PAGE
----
“That Rhonda is a Backstabbing Bitch and I Hate Her.” Day 6

Morning – 8/28/2023

Sprue Lake #3

With my bear bag just 8 feet in the air last night instead of the recommended 12, a bright moon, noisy loons, and my pillow deflating every 2-3 hours it’s safe to say that I did not sleep all that great. I’m not even sure why it still surprises me that I always get out of bed last. It’s literally once in a blue moon that I’ll be up before the others. My lack of sleep was definitely going to be an issue today. 6 days of backpacking and a fresh resupply with a bad sleep were going to weigh heavy on me. But the sun was shining, and we were about to trek into the beautiful West Canada Lakes.

Sitting in the lean-to, we ate our breakfast and watched the loons, now silent, swimming about the lake. We were studying our guides and maps to try to figure out where we should lay our heads for the night. There was so much to be excited about. Everything we’ve read on the Facebook group raves about the beauty of the West Canadas—South Lake and its bridge—the remoteness. The topo map didn’t seem too horrible, it appeared to be a plateau of sorts so we didn’t anticipate it would be that strenuous of a day and decided we’d love to get to Carry lean-to. This would be a big day but if we could just get through the Cedar lakes it’d be less than 6 miles downhill according to the topo! We had done 15-mile days on the Long Trail together and there was way more elevation gain and loss than we would see all trail on the NPT—seemed reasonable—though I felt like garbage and we hadn’t gone anywhere yet.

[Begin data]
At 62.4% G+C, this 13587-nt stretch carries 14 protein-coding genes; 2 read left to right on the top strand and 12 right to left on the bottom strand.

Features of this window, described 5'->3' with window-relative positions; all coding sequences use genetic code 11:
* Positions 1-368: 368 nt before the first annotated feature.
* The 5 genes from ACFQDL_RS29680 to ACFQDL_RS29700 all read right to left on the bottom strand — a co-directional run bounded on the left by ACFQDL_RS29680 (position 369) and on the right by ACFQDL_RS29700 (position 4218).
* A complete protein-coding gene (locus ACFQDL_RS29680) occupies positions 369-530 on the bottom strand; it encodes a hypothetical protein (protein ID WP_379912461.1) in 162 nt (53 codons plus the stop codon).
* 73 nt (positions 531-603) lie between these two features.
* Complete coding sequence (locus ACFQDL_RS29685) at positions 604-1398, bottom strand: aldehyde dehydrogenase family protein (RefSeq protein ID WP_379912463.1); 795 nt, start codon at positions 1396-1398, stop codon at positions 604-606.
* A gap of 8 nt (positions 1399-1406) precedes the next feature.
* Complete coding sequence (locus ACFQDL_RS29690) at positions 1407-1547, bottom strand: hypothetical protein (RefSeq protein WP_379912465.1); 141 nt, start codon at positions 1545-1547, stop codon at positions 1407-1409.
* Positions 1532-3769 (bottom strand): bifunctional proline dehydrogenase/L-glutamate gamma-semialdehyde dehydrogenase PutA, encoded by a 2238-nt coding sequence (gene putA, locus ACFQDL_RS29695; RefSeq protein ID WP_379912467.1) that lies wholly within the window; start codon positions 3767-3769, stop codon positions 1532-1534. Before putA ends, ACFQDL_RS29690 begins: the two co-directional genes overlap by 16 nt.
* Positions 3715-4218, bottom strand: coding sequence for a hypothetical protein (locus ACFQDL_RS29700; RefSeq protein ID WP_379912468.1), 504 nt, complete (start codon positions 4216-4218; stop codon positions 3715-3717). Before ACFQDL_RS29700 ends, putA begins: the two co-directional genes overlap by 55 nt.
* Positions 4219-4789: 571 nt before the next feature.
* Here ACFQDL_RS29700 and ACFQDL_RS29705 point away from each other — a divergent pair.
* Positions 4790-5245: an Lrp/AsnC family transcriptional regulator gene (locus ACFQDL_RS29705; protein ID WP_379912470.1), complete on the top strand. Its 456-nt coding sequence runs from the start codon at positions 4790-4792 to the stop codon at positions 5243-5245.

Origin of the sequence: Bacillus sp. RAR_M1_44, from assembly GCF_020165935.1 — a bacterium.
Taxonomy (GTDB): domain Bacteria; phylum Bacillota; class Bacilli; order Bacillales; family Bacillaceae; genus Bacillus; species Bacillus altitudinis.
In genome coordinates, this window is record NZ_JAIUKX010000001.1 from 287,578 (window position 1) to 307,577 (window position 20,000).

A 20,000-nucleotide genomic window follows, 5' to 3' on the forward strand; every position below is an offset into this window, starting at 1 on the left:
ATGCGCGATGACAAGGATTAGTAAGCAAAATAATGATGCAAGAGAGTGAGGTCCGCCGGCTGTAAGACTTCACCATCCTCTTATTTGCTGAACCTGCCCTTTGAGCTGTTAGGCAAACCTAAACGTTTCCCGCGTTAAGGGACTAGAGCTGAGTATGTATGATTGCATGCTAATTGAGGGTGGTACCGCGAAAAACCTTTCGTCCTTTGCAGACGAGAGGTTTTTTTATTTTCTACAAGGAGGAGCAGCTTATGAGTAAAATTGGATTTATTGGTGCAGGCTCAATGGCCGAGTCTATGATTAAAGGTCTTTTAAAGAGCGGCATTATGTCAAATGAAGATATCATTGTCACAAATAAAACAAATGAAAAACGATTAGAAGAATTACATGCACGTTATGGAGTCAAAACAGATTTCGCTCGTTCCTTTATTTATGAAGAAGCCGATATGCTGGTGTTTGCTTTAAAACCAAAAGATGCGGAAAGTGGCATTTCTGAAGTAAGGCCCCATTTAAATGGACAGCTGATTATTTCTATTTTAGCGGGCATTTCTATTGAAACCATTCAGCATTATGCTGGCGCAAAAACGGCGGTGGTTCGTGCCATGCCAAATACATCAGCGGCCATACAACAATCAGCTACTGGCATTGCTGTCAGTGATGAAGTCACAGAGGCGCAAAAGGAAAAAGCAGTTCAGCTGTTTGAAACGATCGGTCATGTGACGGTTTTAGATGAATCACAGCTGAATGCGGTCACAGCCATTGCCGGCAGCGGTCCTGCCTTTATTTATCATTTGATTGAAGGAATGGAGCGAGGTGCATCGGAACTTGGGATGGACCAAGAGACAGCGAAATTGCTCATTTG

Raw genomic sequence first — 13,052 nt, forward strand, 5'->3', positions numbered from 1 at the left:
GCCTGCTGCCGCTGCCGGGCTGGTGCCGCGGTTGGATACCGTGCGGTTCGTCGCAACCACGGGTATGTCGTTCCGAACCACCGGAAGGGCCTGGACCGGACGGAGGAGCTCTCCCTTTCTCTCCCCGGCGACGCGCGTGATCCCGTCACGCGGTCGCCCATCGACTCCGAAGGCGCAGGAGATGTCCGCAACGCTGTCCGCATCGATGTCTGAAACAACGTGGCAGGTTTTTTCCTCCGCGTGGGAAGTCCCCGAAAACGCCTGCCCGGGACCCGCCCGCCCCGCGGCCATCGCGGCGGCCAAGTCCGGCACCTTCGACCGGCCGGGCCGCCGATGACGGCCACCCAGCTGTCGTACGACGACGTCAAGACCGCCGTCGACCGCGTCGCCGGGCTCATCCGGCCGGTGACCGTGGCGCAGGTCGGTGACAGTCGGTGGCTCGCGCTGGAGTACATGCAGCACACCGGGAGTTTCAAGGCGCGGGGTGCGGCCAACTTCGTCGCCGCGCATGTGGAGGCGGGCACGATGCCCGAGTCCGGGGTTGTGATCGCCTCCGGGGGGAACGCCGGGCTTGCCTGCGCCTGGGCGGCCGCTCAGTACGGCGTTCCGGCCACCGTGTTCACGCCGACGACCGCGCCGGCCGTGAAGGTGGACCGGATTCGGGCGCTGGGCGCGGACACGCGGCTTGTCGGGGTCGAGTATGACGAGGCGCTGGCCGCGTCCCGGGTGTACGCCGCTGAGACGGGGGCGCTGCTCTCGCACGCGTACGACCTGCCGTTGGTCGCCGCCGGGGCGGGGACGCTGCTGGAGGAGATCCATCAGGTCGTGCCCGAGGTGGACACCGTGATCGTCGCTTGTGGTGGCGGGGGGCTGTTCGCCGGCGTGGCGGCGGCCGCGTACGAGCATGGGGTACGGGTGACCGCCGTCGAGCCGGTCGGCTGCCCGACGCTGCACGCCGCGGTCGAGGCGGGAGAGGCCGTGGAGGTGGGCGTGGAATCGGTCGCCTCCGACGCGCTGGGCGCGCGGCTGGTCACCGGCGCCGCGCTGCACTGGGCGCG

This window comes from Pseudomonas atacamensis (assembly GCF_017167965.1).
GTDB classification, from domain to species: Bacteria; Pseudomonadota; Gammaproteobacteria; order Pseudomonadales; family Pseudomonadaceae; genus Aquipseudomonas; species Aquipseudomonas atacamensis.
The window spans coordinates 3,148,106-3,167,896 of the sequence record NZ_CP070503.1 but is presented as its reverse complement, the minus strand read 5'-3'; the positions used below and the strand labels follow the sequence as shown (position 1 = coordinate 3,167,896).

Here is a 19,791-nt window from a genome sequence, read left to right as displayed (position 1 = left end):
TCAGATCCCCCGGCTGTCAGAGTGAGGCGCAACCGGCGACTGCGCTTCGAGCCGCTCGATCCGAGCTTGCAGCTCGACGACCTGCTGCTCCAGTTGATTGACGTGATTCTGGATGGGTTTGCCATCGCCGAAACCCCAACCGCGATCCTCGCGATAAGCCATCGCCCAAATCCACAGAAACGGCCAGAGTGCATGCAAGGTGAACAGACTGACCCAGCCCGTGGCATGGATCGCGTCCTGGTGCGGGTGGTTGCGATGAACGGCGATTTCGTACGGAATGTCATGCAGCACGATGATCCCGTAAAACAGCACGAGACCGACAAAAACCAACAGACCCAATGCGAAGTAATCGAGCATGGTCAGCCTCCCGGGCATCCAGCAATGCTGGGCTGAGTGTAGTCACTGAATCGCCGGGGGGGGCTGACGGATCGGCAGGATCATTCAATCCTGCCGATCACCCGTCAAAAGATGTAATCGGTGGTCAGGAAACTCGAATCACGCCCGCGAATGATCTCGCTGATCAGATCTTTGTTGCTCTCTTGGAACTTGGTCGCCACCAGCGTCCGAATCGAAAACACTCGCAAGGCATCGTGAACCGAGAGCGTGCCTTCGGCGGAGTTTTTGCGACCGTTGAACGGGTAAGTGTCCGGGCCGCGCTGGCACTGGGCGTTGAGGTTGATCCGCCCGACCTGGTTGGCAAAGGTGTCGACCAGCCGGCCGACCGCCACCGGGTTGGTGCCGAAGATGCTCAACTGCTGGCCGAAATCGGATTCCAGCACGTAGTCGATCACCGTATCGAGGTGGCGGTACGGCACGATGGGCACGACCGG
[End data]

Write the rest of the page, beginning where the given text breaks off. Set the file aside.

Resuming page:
Can somebody help me?

With a big day ahead of us we left camp before 9am, probably closer to 8am. We would have left sooner but I was totally dragging ass. We climbed up out of the campsite back onto the trail and pretty quickly were met with mud pits and bog boards. The boards were either completely decayed and melted into the mud with just a few soggy splinters and the huge nail spikes sticking out of the mud daring you to slip OR so slick they may well have been made of ice.

Within the first 30 min we were all slowly shuffling across the latest set of unnotched boards and I stepped from one to the other. That was a mistake on my part because I went down face-first with a 35-pound pack over my head. Tarzan was sure I was drowning and almost slipped trying to run back to me before he heard me humbly ask “…uh, can somebody help me, please?” I was up to my elbows in the mud with my legs twisted between the two boards butts and unable to move. Baby Legs was behind me and came to assist Kavin in getting me upright which took a few tries because of how slippery the mud and boards both were. I fell so fast we all took a minute to breathe after and were so grateful I was not hurt or even bruised.